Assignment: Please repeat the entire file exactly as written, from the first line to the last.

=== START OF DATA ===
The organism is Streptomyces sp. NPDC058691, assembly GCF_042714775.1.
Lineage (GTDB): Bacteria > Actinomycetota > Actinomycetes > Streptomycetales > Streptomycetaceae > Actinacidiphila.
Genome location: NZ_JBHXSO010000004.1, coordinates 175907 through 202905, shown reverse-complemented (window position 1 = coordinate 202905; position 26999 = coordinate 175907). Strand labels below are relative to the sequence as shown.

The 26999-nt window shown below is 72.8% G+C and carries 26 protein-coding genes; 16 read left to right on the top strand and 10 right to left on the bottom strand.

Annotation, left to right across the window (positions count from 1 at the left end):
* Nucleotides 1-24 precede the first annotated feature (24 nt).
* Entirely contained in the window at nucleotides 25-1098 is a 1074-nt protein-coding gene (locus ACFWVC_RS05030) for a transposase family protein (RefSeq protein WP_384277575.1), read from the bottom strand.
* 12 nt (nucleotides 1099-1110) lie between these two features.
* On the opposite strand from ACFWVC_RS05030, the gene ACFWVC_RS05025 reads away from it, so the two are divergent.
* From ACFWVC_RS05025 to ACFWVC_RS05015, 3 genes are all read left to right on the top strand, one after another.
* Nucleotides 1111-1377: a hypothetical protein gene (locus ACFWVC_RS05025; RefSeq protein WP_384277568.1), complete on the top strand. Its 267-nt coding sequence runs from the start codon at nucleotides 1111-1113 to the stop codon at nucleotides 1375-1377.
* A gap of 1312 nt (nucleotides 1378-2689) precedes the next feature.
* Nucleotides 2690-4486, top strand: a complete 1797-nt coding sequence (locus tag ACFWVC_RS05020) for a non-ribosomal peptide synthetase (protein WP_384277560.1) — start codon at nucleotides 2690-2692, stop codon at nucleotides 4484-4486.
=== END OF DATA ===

The organism is Streptomyces sp. NPDC058691, assembly GCF_042714775.1.
Lineage (GTDB): Bacteria > Actinomycetota > Actinomycetes > Streptomycetales > Streptomycetaceae > Actinacidiphila.
Genome location: NZ_JBHXSO010000004.1, coordinates 175907 through 202905, shown reverse-complemented (window position 1 = coordinate 202905; position 26999 = coordinate 175907). Strand labels below are relative to the sequence as shown.

The 26999-nt window shown below is 72.8% G+C and carries 26 protein-coding genes; 16 read left to right on the top strand and 10 right to left on the bottom strand.

Annotation, left to right across the window (positions count from 1 at the left end):
* Nucleotides 1-24 precede the first annotated feature (24 nt).
* Entirely contained in the window at nucleotides 25-1098 is a 1074-nt protein-coding gene (locus ACFWVC_RS05030) for a transposase family protein (RefSeq protein WP_384277575.1), read from the bottom strand.
* 12 nt (nucleotides 1099-1110) lie between these two features.
* On the opposite strand from ACFWVC_RS05030, the gene ACFWVC_RS05025 reads away from it, so the two are divergent.
* From ACFWVC_RS05025 to ACFWVC_RS05015, 3 genes are all read left to right on the top strand, one after another.
* Nucleotides 1111-1377: a hypothetical protein gene (locus ACFWVC_RS05025; RefSeq protein WP_384277568.1), complete on the top strand. Its 267-nt coding sequence runs from the start codon at nucleotides 1111-1113 to the stop codon at nucleotides 1375-1377.
* A gap of 1312 nt (nucleotides 1378-2689) precedes the next feature.
* Nucleotides 2690-4486, top strand: a complete 1797-nt coding sequence (locus tag ACFWVC_RS05020) for a non-ribosomal peptide synthetase (protein WP_384277560.1) — start codon at nucleotides 2690-2692, stop codon at nucleotides 4484-4486.